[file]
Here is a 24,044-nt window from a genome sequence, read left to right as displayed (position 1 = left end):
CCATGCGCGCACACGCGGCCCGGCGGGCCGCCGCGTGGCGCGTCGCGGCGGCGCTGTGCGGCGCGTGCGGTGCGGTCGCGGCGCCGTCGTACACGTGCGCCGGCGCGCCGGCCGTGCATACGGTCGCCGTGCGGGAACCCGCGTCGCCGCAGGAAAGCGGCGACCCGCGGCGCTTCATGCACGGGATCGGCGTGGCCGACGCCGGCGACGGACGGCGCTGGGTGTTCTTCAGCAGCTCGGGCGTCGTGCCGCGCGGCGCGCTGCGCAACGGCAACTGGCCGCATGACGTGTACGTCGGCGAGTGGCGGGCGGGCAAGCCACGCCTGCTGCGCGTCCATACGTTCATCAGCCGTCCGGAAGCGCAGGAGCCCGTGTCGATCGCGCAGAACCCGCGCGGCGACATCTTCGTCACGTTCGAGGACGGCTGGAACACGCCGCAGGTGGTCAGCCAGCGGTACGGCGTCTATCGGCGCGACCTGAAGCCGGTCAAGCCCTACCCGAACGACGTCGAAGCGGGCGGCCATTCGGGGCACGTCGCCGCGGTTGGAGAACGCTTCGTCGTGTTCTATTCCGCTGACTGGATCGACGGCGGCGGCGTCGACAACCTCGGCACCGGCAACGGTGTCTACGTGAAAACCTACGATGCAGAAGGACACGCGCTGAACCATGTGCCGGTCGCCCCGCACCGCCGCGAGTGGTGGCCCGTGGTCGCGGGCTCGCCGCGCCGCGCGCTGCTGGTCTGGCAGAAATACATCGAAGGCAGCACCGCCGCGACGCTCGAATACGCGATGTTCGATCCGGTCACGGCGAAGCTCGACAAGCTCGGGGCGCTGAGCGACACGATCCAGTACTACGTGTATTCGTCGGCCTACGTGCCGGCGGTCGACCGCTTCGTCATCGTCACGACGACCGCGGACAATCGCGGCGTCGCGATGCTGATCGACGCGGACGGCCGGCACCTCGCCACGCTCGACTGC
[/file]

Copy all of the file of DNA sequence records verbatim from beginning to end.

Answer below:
Here is a 24,044-nt window from a genome sequence, read left to right as displayed (position 1 = left end):
CCATGCGCGCACACGCGGCCCGGCGGGCCGCCGCGTGGCGCGTCGCGGCGGCGCTGTGCGGCGCGTGCGGTGCGGTCGCGGCGCCGTCGTACACGTGCGCCGGCGCGCCGGCCGTGCATACGGTCGCCGTGCGGGAACCCGCGTCGCCGCAGGAAAGCGGCGACCCGCGGCGCTTCATGCACGGGATCGGCGTGGCCGACGCCGGCGACGGACGGCGCTGGGTGTTCTTCAGCAGCTCGGGCGTCGTGCCGCGCGGCGCGCTGCGCAACGGCAACTGGCCGCATGACGTGTACGTCGGCGAGTGGCGGGCGGGCAAGCCACGCCTGCTGCGCGTCCATACGTTCATCAGCCGTCCGGAAGCGCAGGAGCCCGTGTCGATCGCGCAGAACCCGCGCGGCGACATCTTCGTCACGTTCGAGGACGGCTGGAACACGCCGCAGGTGGTCAGCCAGCGGTACGGCGTCTATCGGCGCGACCTGAAGCCGGTCAAGCCCTACCCGAACGACGTCGAAGCGGGCGGCCATTCGGGGCACGTCGCCGCGGTTGGAGAACGCTTCGTCGTGTTCTATTCCGCTGACTGGATCGACGGCGGCGGCGTCGACAACCTCGGCACCGGCAACGGTGTCTACGTGAAAACCTACGATGCAGAAGGACACGCGCTGAACCATGTGCCGGTCGCCCCGCACCGCCGCGAGTGGTGGCCCGTGGTCGCGGGCTCGCCGCGCCGCGCGCTGCTGGTCTGGCAGAAATACATCGAAGGCAGCACCGCCGCGACGCTCGAATACGCGATGTTCGATCCGGTCACGGCGAAGCTCGACAAGCTCGGGGCGCTGAGCGACACGATCCAGTACTACGTGTATTCGTCGGCCTACGTGCCGGCGGTCGACCGCTTCGTCATCGTCACGACGACCGCGGACAATCGCGGCGTCGCGATGCTGATCGACGCGGACGGCCGGCACCTCGCCACGCTCGACTGC